הָעֹמֶר הָיָה מַתִּיר בַּמְּדִינָה, וּשְׁתֵּי הַלֶּחֶם בַּמִּקְדָּשׁ. אֵין מְבִיאִין מְנָחוֹת וּבִכּוּרִים וּמִנְחַת בְּהֵמָה קֹדֶם לָעֹמֶר. וְאִם הֵבִיא, פָּסוּל. קֹדֶם לִשְׁתֵּי הַלֶּחֶם, לֹא יָבִיא. וְאִם הֵבִיא, כָּשֵׁר: Sacrifice of the omer offering would permit consumption of the new crop in the rest of the country outside the Temple, and the two loaves offering would permit the sacrifice of the new crop in the Temple. One may not bring meal offerings, or first fruits, or the meal offering brought with libations accompanying animal offerings, from the new crop prior to the sacrifice of the omer, and if he brought them from the new crop they are unfit. After the omer but prior to the two loaves one may not bring these offerings from the new crop, but if he brought them from the new crop, they are fit.
הַחִטִּים וְהַשְּׂעֹרִים וְהַכֻּסְּמִין וְשִׁבֹּלֶת שׁוּעָל וְהַשִּׁיפוֹן חַיָּבִין בַּחַלָּה, וּמִצְטָרְפִין זֶה עִם זֶה, וַאֲסוּרִים בֶּחָדָשׁ מִלִּפְנֵי הַפֶּסַח, וּמִלִּקְצֹר מִלִּפְנֵי הָעֹמֶר. וְאִם הִשְׁרִישׁוּ קֹדֶם לָעֹמֶר, הָעֹמֶר מַתִּירָן. וְאִם לָאו, אֲסוּרִים עַד שֶׁיָּבֹא עֹמֶר הַבָּא: Wheat, barley, spelt, oats, and rye; these are obligated in the separation of ḥalla, and each one of them joins together with the othersto constitute the measure that obligates one to separate ḥalla. And they are prohibited due to the prohibition of partaking of the new crop prior to the Passover Festival, and likewise it is prohibited to reap them prior to the omer offering. If these grains took root prior the omer offering, the omer permits their consumption; and if not, they are prohibited until the next omer is brought and sacrificed the following year.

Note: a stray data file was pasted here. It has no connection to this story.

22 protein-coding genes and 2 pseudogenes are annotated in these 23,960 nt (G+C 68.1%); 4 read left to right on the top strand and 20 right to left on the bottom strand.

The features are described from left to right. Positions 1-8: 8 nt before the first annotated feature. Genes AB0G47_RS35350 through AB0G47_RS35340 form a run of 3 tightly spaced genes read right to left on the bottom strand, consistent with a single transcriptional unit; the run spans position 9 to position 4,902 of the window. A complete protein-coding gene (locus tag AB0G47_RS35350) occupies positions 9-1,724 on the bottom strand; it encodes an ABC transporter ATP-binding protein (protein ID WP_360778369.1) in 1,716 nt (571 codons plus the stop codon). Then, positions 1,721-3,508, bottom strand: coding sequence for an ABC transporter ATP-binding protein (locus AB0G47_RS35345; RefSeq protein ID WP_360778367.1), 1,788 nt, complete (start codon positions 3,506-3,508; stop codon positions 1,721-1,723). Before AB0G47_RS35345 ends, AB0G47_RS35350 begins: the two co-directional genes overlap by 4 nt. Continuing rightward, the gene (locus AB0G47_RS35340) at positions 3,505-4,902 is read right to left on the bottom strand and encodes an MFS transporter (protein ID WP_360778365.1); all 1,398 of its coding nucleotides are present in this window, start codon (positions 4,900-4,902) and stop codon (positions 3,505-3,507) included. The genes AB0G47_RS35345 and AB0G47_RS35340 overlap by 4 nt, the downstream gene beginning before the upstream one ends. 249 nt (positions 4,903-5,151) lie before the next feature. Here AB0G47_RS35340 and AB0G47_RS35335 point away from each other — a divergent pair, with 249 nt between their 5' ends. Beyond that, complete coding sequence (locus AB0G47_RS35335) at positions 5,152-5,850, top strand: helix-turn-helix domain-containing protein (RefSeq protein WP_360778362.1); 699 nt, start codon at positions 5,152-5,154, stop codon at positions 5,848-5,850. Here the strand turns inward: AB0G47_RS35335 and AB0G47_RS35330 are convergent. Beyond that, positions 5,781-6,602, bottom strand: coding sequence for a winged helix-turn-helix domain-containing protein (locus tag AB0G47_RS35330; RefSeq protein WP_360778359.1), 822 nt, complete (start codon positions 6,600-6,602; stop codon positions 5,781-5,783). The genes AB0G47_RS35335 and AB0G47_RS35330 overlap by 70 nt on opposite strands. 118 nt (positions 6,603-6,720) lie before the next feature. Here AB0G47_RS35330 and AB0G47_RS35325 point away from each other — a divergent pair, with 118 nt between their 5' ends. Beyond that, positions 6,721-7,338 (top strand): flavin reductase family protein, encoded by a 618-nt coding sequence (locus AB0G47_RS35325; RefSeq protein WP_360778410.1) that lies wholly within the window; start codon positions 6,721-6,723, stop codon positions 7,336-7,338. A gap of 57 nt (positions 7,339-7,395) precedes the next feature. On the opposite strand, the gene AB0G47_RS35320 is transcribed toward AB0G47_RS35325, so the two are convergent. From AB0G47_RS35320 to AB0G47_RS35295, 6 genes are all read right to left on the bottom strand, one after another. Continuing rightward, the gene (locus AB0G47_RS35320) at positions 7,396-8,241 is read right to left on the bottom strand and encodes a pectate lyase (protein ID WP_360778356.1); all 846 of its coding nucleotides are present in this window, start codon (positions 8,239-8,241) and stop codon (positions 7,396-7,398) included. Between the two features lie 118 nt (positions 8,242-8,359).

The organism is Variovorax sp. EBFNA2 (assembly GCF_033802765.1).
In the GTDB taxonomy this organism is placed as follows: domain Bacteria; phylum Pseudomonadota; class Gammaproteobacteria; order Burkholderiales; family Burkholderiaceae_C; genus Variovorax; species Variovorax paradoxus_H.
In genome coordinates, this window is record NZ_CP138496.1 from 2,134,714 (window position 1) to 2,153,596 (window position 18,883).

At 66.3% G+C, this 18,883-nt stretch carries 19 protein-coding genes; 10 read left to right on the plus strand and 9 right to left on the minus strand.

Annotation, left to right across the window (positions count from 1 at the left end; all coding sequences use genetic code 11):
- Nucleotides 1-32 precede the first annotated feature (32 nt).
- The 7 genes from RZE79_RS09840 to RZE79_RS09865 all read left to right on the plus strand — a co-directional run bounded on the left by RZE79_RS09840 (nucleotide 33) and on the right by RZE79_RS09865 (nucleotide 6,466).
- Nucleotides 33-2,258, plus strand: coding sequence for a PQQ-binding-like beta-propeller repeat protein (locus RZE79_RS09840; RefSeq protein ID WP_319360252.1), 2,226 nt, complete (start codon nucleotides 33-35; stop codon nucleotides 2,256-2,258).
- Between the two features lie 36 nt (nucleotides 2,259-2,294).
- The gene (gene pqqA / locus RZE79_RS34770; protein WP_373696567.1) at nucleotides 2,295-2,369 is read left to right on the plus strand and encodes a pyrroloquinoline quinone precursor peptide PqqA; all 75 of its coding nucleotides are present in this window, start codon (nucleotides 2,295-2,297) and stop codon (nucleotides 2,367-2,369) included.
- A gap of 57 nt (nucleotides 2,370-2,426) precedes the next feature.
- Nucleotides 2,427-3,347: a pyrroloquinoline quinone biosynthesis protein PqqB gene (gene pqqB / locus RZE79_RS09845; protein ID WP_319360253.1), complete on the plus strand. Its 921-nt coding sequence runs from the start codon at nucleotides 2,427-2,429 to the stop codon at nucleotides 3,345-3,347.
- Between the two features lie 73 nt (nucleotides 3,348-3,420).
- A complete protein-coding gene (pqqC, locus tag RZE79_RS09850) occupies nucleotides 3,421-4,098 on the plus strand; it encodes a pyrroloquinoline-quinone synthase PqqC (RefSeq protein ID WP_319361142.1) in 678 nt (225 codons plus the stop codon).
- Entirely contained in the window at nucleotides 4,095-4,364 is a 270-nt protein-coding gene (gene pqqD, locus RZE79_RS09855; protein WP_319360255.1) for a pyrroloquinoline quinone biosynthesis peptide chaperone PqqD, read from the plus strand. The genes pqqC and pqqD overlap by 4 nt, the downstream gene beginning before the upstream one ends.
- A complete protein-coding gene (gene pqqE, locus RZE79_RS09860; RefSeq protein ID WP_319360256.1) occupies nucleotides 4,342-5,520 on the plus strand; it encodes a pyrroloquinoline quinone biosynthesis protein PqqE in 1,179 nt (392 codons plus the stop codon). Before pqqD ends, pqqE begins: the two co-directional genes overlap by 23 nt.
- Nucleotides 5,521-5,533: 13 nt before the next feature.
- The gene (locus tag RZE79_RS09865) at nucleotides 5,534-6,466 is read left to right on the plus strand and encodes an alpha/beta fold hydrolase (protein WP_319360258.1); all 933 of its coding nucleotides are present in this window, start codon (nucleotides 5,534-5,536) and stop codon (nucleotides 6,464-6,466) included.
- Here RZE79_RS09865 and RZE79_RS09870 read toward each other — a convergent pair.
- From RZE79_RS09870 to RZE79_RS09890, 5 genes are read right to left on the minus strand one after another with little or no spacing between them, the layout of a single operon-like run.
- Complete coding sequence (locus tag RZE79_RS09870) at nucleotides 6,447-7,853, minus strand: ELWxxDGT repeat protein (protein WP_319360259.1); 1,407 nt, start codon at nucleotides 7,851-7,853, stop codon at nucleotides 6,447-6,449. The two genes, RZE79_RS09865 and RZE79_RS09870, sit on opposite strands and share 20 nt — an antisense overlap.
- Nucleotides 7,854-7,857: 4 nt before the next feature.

קוֹצְרִים בֵּית הַשְּׁלָחִים שֶׁבָּעֲמָקִים, אֲבָל לֹא גוֹדְשִׁין. אַנְשֵׁי יְרִיחוֹ קוֹצְרִין בִּרְצוֹן חֲכָמִים, וְגוֹדְשִׁין שֶׁלֹּא בִרְצוֹן חֲכָמִים, וְלֹא מִחוּ בְיָדָם חֲכָמִים. קוֹצֵר לַשַּׁחַת, וּמַאֲכִיל לַבְּהֵמָה. אָמַר רַבִּי יְהוּדָה, אֵימָתַי, בִּזְמַן שֶׁהִתְחִיל עַד שֶׁלֹּא הֵבִיאָה שְׁלִישׁ. רַבִּי שִׁמְעוֹן אוֹמֵר, אַף יִקְצֹר וְיַאֲכִיל אַף מִשֶּׁהֵבִיאָה שְׁלִישׁ: Even before the omer offering is brought, one may reap a crop that grows in an irrigated field in the valleys, but one may not arrange the reaped stalks in a pile. The residents of Jericho, whose fields were categorized as irrigated fields in a valley, reaped the crops with the approval of the Sages and arranged the crops in a pile without the approval of the Sages, but the Sages did not reprimand them. One may reap crops in any field for fodder and feed it to an animal. Rabbi Yehuda said: When may one do so? At a time when he begins reaping before the crop reaches one-third of its potential growth. Rabbi Shimon says: One may reap and feed the crops to animals even after they reached one-third of their potential growth.
קוֹצְרִין מִפְּנֵי הַנְּטִיעוֹת, מִפְּנֵי בֵית הָאֵבֶל, מִפְּנֵי בִטּוּל בֵּית הַמִּדְרָשׁ. לֹא יַעֲשֶׂה אוֹתָן כְּרִיכוֹת, אֲבָל מַנִּיחָן צְבָתִים. מִצְוַת הָעֹמֶר לָבֹא מִן הַקָּמָה. לֹא מָצָא, יָבִיא מִן הָעֳמָרִים. מִצְוָתוֹ לָבֹא מִן הַלַּח. לֹא מָצָא, יָבִיא מִן הַיָּבֵשׁ. מִצְוָתוֹ לִקְצֹר בַּלַּיְלָה. נִקְצַר בַּיּוֹם, כָּשֵׁר. וְדוֹחֶה אֶת הַשַּׁבָּת: And one may reap crops prior to the omer due to potential damage to saplings growing alongside the crops; and due to the place of mourning, i.e., to create room for those consoling mourners, who would bless them upon their return from the cemetery; and due to the need to create room for students to study, as failure to do so would lead to dereliction of Torah study in the study hall. After reaping the crops for any of these reasons, one may not fashion them into sheaves, but he leaves them unbound. The mitzva of the omer is for the barley to come from standing grain. If one did not find standing grain, he brings from sheaves. Its mitzva is for it to come from fresh, moist grain. If one did not find moist grain, he brings from dry grain. Its mitzva is for one to reap the grain at night, but if it was reaped during the day, it is fit. And reaping the grain for the omer overrides Shabbat.